LINGUA GIURIDICA INGLESE M - Z

7 CFU - 1° semestre

Docente titolare dell'insegnamento

NICOLA MAURIZIO STRAZZANTI
Email: nstrazzanti@lex.unict.it
Edificio / Indirizzo: Via Gallo 24 / Via Santa Sofia, 78
Orario ricevimento: http://www.lex.unict.it/docenti/nicola.maurizio.strazzanti


Obiettivi formativi

Conoscenza e comprensione
Lo studente che frequenta con assiduità e profitto il corso di Lingua straniera giuridica inglese sarà incoraggiato a riflettere sul diritto nella prospettiva linguistico-culturale che interessa il Regno Unito; attraverso la lettura e il commento di alcuni testi specificatamente selezionati, saprà rilevare la dimensione lessicale, morfosintattica e fraseologica delle fonti legislative (bills, acts, common law, law reports), del sistema delle corti, delle professioni legali (solicitors, barristers), delle responsabilità civili (law of tort) e di altri aspetti del sistema legale britannico (intellectual property, information technology law, enviormental law).

Capacità di applicare conoscenza e comprensione
Alla fine del corso saprà comprendere un ampio spettro di testi mediamente lunghi e impegnativi in lingua inglese; esprimersi in modo spontaneo in inglese; impiegare la lingua in modo flessibile ed efficace per i diversi ambiti sociali, accademici e professionali, focalizzando in particolare la dimensione giuridica dell’inglese; produrre testi chiari, ben strutturati e dettagliati su argomenti concernenti l’ambito dell’inglese giuridico.


Modalità di svolgimento dell'insegnamento

Lezioni frontali, apprendimento cooperativo, presentazioni, lavoro di gruppo, ricerca-azione.


Prerequisiti richiesti

Conoscenza generale della lingua inglese al livello A2+/B1 del CEFR (Common European Framework of Reference for Languages).



Frequenza lezioni

Consigliata



Contenuti del corso

Il corso mira a (1) sviluppare le abilità degli studenti nell’ambito della grammatica, del lessico e delle funzioni linguistiche dell’inglese giuridico e accademico; (2) a fornire agli studenti uno strumento pragmatico per l’investigazione linguistica; (3) a costruire un bagaglio informativo utile per l’analisi dei testi di ambito giuridico in lingua inglese.

Alla fine del corso, gli studenti saranno in grado di comprendere un ampio spettro di testi in inglese e di impiegare la lingua in modo flessibile ed efficace nel contesto accademico e professionale, in particolare per quello che concerne i diversi aspetti dell’inglese giuridico.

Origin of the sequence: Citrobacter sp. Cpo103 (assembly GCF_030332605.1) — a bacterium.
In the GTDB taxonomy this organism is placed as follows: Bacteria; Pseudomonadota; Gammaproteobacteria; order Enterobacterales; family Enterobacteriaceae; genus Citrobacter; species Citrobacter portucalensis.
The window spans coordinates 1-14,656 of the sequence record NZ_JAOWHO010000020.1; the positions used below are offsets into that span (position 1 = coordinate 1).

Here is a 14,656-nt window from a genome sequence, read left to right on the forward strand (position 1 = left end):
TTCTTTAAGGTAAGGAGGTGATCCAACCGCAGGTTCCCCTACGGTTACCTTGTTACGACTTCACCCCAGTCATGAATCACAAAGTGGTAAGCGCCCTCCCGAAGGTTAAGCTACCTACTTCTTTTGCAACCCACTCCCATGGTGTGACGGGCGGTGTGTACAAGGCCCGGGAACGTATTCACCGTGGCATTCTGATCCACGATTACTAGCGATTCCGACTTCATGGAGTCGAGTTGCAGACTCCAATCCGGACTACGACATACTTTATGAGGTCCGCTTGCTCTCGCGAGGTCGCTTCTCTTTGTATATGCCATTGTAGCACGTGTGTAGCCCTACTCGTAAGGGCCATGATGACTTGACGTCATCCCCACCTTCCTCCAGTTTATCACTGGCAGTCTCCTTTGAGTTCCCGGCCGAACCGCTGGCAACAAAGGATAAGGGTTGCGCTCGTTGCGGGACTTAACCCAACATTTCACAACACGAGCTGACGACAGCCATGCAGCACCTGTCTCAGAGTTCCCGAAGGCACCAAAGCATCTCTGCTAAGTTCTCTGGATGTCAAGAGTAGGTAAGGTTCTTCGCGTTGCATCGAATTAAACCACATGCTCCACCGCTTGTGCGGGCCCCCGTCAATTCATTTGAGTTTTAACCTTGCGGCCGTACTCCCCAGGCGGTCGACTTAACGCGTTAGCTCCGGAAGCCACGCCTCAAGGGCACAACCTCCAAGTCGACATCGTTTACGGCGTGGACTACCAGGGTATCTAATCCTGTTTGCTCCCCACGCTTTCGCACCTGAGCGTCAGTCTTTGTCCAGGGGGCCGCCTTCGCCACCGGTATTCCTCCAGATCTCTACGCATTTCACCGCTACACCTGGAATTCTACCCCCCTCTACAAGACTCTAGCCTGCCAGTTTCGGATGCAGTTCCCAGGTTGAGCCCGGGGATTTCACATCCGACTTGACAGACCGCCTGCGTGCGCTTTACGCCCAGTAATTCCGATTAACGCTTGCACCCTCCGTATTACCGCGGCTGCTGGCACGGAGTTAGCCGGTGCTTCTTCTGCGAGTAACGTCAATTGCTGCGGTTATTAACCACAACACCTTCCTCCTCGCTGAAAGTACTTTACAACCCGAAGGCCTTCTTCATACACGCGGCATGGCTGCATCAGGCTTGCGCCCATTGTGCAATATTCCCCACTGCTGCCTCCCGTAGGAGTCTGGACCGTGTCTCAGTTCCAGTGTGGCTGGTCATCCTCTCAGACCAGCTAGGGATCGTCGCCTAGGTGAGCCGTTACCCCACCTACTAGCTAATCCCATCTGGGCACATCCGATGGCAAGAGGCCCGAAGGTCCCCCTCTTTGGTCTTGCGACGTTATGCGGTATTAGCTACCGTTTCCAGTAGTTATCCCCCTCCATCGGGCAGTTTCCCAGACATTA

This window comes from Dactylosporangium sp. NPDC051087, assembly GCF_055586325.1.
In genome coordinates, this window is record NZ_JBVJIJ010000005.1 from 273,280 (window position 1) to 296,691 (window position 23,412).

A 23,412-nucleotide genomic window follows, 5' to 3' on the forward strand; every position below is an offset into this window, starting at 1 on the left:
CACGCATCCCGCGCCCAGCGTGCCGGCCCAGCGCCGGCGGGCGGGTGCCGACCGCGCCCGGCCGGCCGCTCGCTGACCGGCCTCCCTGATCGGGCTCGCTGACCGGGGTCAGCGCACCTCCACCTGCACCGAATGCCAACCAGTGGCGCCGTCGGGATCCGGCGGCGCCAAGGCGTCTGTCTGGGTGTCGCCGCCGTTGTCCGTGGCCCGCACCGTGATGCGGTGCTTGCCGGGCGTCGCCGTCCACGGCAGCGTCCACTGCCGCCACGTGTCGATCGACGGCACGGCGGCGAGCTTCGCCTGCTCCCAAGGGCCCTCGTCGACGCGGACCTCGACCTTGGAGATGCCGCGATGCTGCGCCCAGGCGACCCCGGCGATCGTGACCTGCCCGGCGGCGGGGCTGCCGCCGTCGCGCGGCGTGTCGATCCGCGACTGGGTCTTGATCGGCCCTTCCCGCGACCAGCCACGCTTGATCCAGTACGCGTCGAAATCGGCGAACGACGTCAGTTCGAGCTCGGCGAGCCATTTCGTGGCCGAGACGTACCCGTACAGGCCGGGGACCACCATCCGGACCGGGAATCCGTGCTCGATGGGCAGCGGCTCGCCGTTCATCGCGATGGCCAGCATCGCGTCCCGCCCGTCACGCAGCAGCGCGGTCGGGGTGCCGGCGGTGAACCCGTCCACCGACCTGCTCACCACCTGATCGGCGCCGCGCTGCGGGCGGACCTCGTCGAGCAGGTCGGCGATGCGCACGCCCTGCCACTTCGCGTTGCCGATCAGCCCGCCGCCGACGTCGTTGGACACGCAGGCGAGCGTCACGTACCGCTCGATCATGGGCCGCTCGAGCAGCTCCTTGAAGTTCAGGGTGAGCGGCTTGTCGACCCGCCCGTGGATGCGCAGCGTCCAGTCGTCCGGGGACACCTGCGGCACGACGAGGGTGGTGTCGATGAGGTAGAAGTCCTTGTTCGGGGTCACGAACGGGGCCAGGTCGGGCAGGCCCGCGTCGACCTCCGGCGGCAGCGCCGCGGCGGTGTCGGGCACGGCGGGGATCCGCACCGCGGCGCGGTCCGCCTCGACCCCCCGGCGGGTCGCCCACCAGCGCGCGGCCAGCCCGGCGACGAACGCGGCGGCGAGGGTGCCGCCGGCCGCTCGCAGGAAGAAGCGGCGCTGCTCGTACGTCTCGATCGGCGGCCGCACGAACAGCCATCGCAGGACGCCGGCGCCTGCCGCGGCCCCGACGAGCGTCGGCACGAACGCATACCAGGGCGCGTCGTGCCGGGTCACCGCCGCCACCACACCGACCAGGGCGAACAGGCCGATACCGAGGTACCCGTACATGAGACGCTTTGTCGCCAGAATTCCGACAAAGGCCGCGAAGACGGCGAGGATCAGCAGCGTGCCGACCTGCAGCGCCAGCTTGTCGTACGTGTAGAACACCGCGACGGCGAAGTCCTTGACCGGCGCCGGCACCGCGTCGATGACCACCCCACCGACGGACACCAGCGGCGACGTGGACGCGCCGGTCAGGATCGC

Testi di riferimento

1. Parte istituzionale: Amy Krois-Lindner, Matt Firth. Introduction to International Legal English. Cambridge, Cambridge University Press, 2008.

2. Approfondimento: Helen Gubby. English Legal Terminolgy. Legal Concepts in Language, Ch. 1 "Legal System Terminology" (pp. 15-47). The Hague, Eleven International Publishing, 2016.

3. Testo consigliato per il ripasso delle conoscenze di General English: Antonia Clare, JJ Wilson. SpeakOut Intermediate. Student’s Book & Workbook. Pearson Longman, 2011.

4. Esercitazioni su Academic English: David Porter. Check your Vocabulary for Academic English. London, A&C Black, 2007.


Altro materiale didattico

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Programmazione del corso

 ArgomentiRiferimenti testi
1Introduction to International Legal EnglishKrois-Lindner, Firth. Introduction to International Legal English. pp. 8-17 
2Contract LawKrois-Lindner, Firth. Introduction to International Legal English. pp. 18-27 
3Tort LawKrois-Lindner, Firth. Introduction to International Legal English. pp. 28-38 
4Criminal LawKrois-Lindner, Firth. Introduction to International Legal English. pp. 39-49 
5Company LawKrois-Lindner, Firth. Introduction to International Legal English. pp. 50-59 
6Commerial LawKrois-Lindner, Firth. Introduction to International Legal English. pp. 60-71 
7Real Property LawKrois-Lindner, Firth. Introduction to International Legal English. pp. 72-82 
8Litigation and ArbitrationKrois-Lindner, Firth. Introduction to International Legal English. pp. 83-93 
9International LawKrois-Lindner, Firth. Introduction to International Legal English. pp. 94-105 
10Comparative LawKrois-Lindner, Firth. Introduction to International Legal English. pp. 106-114 
11Legal System TerminologyGubby. English Legal Terminolgy. Legal Concepts in Language, Ch. 1 ''Legal System Terminology'' (pp. 15-47) 
12Exercises: fill in the gaps, choose the right/best word, finish the sentence, word substitution, make a collocation. Porter. Check your Vocabulary for Academic English 
13Question forms (object questions, yes/no questions, subject questions, questions with prepositions). Review of verb tenses (present simple, present continuous, past continuous)Clare, Wilson. SpeakOut Intermediate. Student’s Book & Workbook. Unit 1